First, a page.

Wreaths Across America from Washington to Arlington

Elizabeth Howe
December 17, 2018 - 8:47 am

Photo courtesy of Staff Sgt. Paige Behringer


60,000 volunteers, including President Donald Trump, placed 267,000 wreaths at Arlington National Cemetery on Saturday as part of the 27th annual Wreaths Across America event. But it's not called "across America" for nothing — volunteers from Washington to New York to South Carolina braved all sorts of weather to place wreaths in veteran cemeteries.


In a steady rain, Trump visited the cemetery during an annual event in which holiday wreaths are laid to honor the sacrifices made by veterans and their families. Read more here.

RELATED: PHOTOS: A Rainy Wreaths Across America


Kay Haywood raised enough money to place about 1,880 wreaths in honor of Chelmsford’s fallen heroes. Read more here.


More than 50 service members teamed up with volunteers and more than 30 other organizations to lay wreaths on the gravestones of veterans at Ivy Green Cemetery in Bremerton, Wash. Read more here.


Brig. General James F. Glynn, Commanding General, Eastern Recruiting Region, Marine Corps Recruit Depot Parris Island, speaks with Medal of Honor recipient Pfc. Ralph Johnson’s wife, Helen Johnson, at Beaufort National Cemetery.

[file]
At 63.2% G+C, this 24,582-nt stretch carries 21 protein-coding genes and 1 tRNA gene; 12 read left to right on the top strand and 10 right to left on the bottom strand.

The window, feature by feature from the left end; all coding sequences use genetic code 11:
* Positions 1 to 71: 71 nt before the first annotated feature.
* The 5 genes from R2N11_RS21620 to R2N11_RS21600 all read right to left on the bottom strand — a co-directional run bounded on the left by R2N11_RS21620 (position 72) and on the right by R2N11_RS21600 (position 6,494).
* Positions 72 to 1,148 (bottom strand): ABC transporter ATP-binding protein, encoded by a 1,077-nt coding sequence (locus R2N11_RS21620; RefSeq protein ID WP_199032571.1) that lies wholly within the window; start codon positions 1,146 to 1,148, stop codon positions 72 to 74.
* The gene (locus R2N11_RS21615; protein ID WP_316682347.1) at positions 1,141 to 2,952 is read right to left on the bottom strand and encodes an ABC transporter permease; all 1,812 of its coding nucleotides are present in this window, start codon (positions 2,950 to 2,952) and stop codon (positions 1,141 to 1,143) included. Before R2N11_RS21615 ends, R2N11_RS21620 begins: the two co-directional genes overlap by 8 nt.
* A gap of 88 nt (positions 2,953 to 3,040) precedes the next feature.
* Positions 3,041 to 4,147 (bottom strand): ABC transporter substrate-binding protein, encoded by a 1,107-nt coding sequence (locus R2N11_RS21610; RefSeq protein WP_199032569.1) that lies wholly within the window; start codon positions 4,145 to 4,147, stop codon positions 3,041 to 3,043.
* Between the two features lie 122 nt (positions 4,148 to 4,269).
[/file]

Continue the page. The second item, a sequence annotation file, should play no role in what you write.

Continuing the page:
More than 2,000 people showed up at Omaha National Cemetery to lay wreaths — so many that cars had to park along the road leading to the cemetery. Read more here.

RELATED: 'No vet deserves to die alone:' hundreds attend funeral of Vietnam veteran


Sackets Harbor's wreath laying event was originally organized as a community service project by college freshman Jamie Lynn Mendelson. The wreaths were donated from Simmons Farm in Copenhagen.


“The important thing about doing these ceremonies every year, is that we continue to remember and continue to honor [our veterans>,” Rear Adm. Charles W. Rock, commanding officer of Navy Region Mid-Atlantic said. “The individuals that are here have been committed to this nation for most of their lives.” Read more here.


Darlene Moore has attended the annual wreath laying ceremony at Roseburg National Cemetery every year for 13 years since her son, Marine Corps Cpl. James Moore, died in Iraq. Read more here.


At West Point's wreath laying ceremony, Gold Star family members were invited to gather the wreath for their loved ones and stand to be recognized by the crowd. Others who had come to place wreaths for their loved ones were also named as they retrieved wreaths.

What started as 5,000 surplus wreaths from the Worcester family farm has turned into a national event, 1,500,000 wreaths, and two million volunteers — all to recognize the sacrifices of service members. 

RELATED: Wreaths Across America: 5,000 wreaths to 1,500,000

Photos courtesy of the Associated Press and DVIDS.

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